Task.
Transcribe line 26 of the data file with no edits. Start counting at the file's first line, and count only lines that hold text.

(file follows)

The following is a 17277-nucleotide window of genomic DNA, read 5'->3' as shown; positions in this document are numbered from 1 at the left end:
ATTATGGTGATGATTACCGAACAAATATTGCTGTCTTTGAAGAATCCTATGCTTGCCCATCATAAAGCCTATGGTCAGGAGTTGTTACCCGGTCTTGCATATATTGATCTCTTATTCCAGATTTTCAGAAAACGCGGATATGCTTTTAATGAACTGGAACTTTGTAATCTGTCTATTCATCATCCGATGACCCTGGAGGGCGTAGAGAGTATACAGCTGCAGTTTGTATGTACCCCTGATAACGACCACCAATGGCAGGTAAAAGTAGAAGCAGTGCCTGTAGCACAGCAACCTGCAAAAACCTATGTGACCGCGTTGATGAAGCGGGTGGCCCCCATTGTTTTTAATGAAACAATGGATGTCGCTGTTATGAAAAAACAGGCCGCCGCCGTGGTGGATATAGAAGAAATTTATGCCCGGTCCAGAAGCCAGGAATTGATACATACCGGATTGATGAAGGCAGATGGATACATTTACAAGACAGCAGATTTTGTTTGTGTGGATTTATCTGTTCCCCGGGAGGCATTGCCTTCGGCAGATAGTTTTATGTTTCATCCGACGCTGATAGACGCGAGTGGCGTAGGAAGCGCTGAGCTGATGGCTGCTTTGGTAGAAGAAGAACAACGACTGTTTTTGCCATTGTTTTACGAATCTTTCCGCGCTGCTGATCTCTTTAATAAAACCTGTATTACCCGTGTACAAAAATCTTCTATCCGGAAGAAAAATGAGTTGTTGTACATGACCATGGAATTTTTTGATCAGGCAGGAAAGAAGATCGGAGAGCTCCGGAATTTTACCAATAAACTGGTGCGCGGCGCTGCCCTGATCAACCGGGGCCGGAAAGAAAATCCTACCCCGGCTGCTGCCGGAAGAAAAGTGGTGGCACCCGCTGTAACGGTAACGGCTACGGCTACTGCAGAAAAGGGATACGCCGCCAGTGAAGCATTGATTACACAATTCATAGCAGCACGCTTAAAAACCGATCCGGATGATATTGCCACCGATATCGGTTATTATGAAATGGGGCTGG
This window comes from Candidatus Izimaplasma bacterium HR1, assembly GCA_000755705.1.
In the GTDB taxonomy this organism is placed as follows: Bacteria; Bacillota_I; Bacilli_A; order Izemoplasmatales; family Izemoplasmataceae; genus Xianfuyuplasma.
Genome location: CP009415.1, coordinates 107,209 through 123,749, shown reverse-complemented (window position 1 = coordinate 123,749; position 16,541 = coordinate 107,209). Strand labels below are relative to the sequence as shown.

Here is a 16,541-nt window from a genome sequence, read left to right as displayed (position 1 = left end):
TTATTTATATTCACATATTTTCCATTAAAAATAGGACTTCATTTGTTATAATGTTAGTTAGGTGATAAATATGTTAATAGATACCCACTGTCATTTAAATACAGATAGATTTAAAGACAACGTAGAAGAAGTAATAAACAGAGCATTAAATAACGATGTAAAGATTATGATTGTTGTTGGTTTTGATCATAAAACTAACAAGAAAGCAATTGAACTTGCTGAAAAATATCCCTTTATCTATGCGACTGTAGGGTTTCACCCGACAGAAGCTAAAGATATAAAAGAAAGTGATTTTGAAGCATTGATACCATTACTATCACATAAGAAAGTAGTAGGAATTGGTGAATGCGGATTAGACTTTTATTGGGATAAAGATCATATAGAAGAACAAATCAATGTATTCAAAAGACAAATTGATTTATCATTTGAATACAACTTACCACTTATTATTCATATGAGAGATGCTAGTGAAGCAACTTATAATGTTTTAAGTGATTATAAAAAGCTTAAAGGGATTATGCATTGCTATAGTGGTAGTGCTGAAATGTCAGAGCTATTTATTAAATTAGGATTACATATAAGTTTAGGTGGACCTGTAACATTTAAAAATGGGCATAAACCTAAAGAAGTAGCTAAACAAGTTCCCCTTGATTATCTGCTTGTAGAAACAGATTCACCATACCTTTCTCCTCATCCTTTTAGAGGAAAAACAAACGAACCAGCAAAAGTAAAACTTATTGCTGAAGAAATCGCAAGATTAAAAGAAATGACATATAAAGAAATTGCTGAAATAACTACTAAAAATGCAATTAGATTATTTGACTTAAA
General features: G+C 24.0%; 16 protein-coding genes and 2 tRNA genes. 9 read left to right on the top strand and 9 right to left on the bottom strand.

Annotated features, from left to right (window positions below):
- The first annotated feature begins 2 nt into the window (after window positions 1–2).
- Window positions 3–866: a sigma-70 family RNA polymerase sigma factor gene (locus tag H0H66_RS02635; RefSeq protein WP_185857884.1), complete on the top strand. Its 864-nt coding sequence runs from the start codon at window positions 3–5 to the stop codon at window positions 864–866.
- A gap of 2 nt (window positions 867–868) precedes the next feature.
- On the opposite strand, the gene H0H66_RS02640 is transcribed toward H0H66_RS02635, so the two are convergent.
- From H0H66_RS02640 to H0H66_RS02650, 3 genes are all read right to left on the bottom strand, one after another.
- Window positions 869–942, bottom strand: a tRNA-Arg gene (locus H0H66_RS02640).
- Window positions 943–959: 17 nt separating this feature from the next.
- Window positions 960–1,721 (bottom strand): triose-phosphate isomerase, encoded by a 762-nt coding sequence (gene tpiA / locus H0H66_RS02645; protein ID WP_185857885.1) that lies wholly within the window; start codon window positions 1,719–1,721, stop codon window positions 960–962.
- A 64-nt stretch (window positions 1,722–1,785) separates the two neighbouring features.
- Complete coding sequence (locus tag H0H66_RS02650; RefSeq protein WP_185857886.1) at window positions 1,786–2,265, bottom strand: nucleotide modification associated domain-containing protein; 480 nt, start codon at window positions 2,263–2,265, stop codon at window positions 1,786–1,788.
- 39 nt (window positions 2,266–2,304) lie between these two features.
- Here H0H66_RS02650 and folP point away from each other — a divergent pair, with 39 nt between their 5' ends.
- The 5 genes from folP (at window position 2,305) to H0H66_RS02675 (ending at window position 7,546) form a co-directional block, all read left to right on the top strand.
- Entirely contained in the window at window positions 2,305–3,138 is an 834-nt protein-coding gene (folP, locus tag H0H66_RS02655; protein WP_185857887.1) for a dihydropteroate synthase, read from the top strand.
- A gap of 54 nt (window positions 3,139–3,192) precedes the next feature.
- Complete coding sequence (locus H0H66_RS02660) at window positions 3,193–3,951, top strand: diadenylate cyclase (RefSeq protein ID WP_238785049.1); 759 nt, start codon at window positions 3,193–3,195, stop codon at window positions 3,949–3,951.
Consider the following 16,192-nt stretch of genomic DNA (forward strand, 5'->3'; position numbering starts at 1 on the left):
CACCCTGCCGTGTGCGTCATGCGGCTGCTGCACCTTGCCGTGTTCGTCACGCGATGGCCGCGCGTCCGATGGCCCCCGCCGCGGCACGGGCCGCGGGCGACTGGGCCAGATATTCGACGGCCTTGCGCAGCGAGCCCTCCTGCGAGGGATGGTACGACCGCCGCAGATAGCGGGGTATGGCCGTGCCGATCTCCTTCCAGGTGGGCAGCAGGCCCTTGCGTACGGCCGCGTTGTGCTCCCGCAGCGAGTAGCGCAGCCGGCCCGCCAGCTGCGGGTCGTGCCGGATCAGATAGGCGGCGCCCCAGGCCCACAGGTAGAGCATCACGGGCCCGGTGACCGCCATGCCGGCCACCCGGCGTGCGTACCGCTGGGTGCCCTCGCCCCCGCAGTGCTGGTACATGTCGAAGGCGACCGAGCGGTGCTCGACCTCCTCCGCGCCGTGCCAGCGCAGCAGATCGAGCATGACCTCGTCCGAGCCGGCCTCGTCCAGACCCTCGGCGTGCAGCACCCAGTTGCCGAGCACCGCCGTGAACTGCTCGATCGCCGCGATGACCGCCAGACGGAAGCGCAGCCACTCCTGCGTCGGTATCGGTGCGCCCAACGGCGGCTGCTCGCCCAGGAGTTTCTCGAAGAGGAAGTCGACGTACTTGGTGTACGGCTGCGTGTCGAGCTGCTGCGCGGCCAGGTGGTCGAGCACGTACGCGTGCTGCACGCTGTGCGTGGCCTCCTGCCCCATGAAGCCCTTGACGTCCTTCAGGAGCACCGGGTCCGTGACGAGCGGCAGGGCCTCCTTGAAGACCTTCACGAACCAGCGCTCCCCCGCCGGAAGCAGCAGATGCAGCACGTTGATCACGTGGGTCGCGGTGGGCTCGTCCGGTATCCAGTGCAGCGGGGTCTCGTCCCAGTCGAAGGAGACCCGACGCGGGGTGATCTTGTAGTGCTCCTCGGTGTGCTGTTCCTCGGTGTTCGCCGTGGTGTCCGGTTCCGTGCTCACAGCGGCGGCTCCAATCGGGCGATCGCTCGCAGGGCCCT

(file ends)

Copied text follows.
Consider the following 16,192-nt stretch of genomic DNA (forward strand, 5'->3'; position numbering starts at 1 on the left):